It was a happy ending to a long, sad story that began on Jan. 1, 2019, when Ms. Lundquist’s cousin – Chickamauga resident Rachel Noble – brought Ms. Beasley to her home to take care of her while her cousin dealt with an emergency.
“The very next day I took her out in the yard to go to the bathroom,” Mrs. Noble recalled, “and she jumped over the fence and ran away.”
Had her cousin been here when the incident happened, she said, she could have called Ms. Beasley and the dog probably would have run right back to her. But Ms. Lundquist was on her way back to Arkansas; her frightened, disoriented dog ignored Mrs. Noble’s calls and just kept running.
Eleven days ago, almost fourteen months later – despite the photos of her plastered to telephone poles throughout Chickamauga and numerous messages on Facebook asking whether anybody had seen her – Ms. Beasley was still missing.
That’s when a resident of Lookout Valley, more than 16 miles away, posted a photo on Facebook asking whether anybody knew anything about a frightened stray dog that had been roaming the streets there for about a year.
“Does anyone know ANYTHING about this stray pup that is always on Brown’s Ferry?” the woman wrote..
“I see this poor thing every morning and tried to at-least give it some treats this morning. He/she won’t even let me come near. It’s so matted and it breaks my heart!”
The post, accompanied by a photo of a dejected, badly matted black dog went viral. Last Wednesday, a friend familiar with Mrs. Noble’s long search for her sister’s dog, sent her a screen shot of it.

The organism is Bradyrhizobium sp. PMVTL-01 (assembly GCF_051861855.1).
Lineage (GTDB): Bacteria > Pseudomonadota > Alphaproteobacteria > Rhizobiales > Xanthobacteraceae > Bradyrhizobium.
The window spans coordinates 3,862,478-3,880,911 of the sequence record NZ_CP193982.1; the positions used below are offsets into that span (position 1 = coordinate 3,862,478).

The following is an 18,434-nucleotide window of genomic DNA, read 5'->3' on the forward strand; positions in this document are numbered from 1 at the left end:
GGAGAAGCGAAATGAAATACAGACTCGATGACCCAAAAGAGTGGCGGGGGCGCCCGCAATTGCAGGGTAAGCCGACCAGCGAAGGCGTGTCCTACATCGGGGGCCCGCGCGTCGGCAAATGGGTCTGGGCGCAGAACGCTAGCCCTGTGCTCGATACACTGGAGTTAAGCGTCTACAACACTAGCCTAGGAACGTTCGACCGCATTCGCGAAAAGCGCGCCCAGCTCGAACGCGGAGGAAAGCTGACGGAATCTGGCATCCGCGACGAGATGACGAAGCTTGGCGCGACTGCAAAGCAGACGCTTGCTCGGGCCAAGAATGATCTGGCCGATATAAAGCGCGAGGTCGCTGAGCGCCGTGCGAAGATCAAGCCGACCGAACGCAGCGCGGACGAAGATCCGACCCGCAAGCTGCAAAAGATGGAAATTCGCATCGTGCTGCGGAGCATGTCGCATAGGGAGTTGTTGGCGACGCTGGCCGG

The dog looked like Ms. Beasley.
“There is only about 30 to 45 minutes between Chickamauga and (Lookout Valley),” Mrs. Noble mused. “What if . . . ?”
She forwarded the message on to her cousin in Arkansas, who looked at the photos and immediately began planning a trip to Chattanooga.
Five days later, she has her dog.
On Facebook, North Georgia and Chattanooga area supporters, who have been helping look for the dog since it disappeared on Jan. 1, 2019, from the home of Ms. Lundquist’s cousin in Chickamauga, soon filled in the details on how the rescue occurred.
“Here’s the gist of it,” Jan Wright explained in a post early this morning.
“(Melanee) got a call from a lady at Mapco, she . . . went there, acting like (she) didn’t know (Beasley); bought beef jerky.”
Keeping her back to the dog, Ms. Lundquist then kept crinkling the beef jerky bag, according to the Facebook post.
At that point somebody pulled up to the station to buy gas, it continued, and the driver started throwing bread to the dog.
“Melanee said (without turning around) ‘that’s my dog, please keep feeding her,” Ms. Wright’s post continued.
“She had the jerky behind her back. Beasley took it.”
At that point Ms. Lundquist sat down, Ms. Wright wrote, “and it clicked . . . Beasley knew! She went crazy all over Melanee, kissing her and jumping on her.”
Soon the dog was in Ms. Lundquist’s vehicle, safe at last – and more than ready to go home.